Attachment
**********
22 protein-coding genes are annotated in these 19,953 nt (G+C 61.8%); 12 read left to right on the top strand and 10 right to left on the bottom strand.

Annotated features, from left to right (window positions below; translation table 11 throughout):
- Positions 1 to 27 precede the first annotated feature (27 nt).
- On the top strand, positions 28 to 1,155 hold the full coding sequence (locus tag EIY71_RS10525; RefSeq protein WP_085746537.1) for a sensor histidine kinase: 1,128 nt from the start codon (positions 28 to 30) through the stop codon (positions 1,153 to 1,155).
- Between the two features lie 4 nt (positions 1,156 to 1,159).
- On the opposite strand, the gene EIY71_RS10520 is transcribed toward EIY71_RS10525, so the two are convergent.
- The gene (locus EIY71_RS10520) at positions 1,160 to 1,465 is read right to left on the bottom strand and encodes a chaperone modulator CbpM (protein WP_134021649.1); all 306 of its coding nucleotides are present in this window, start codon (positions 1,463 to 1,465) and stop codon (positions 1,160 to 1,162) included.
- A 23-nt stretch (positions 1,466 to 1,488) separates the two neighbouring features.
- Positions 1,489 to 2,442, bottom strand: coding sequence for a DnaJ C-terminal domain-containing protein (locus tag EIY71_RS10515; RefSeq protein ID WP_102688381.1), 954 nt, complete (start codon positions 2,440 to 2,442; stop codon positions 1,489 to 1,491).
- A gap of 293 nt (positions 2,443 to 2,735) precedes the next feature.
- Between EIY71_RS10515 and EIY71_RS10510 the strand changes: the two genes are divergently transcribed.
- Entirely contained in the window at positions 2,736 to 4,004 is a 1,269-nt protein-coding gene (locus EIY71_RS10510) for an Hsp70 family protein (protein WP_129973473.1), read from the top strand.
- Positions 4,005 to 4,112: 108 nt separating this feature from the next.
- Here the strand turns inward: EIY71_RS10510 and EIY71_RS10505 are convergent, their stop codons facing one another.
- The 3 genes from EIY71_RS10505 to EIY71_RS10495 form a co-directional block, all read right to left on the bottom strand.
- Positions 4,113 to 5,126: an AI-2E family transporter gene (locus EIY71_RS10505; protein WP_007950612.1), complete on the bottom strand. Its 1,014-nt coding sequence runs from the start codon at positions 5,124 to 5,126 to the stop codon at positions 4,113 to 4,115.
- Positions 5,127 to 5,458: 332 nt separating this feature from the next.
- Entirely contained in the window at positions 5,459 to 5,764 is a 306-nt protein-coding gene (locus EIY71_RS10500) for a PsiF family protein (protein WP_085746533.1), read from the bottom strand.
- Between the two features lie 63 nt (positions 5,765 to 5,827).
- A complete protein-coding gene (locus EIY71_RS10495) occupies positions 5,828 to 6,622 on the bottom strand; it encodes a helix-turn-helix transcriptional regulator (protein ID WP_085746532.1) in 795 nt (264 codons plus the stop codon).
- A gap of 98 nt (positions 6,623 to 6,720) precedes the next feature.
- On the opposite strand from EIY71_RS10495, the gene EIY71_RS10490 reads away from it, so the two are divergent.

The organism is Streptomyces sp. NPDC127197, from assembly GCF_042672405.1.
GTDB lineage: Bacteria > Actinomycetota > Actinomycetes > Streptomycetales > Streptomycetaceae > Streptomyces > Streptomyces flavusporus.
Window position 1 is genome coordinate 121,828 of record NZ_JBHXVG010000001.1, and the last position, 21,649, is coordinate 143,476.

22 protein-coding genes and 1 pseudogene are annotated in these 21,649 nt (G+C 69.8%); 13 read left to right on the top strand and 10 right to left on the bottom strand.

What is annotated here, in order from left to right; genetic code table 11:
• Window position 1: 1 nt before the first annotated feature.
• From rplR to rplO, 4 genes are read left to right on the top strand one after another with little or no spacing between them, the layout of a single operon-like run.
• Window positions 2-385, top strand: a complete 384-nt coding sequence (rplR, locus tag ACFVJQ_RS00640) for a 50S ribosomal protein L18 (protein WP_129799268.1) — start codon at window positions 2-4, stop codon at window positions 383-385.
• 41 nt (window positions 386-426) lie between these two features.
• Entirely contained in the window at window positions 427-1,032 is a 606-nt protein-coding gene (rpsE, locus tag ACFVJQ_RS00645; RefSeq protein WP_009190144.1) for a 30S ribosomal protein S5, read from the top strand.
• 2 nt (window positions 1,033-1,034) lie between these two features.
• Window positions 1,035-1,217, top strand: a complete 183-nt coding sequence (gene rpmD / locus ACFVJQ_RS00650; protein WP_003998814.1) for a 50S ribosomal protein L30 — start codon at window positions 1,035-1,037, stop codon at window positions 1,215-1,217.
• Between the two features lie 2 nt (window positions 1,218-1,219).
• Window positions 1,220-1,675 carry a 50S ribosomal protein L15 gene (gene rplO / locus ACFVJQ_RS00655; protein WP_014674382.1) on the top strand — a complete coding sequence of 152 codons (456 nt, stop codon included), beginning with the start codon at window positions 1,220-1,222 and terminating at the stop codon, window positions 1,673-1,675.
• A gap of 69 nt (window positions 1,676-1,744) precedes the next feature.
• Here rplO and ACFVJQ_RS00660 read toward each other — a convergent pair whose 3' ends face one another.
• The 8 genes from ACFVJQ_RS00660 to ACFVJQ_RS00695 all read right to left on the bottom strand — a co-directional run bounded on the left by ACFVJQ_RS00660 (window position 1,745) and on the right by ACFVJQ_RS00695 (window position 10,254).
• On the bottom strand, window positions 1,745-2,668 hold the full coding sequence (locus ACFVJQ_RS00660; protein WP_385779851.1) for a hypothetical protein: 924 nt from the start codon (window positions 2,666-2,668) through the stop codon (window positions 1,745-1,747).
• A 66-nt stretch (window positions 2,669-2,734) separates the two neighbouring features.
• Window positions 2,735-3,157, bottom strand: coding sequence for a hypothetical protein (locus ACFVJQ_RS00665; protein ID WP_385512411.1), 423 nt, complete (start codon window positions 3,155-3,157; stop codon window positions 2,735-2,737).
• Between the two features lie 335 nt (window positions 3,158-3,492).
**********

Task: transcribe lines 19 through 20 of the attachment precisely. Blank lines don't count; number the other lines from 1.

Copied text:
- Between the two features lie 63 nt (positions 5,765 to 5,827).
- A complete protein-coding gene (locus EIY71_RS10495) occupies positions 5,828 to 6,622 on the bottom strand; it encodes a helix-turn-helix transcriptional regulator (protein ID WP_085746532.1) in 795 nt (264 codons plus the stop codon).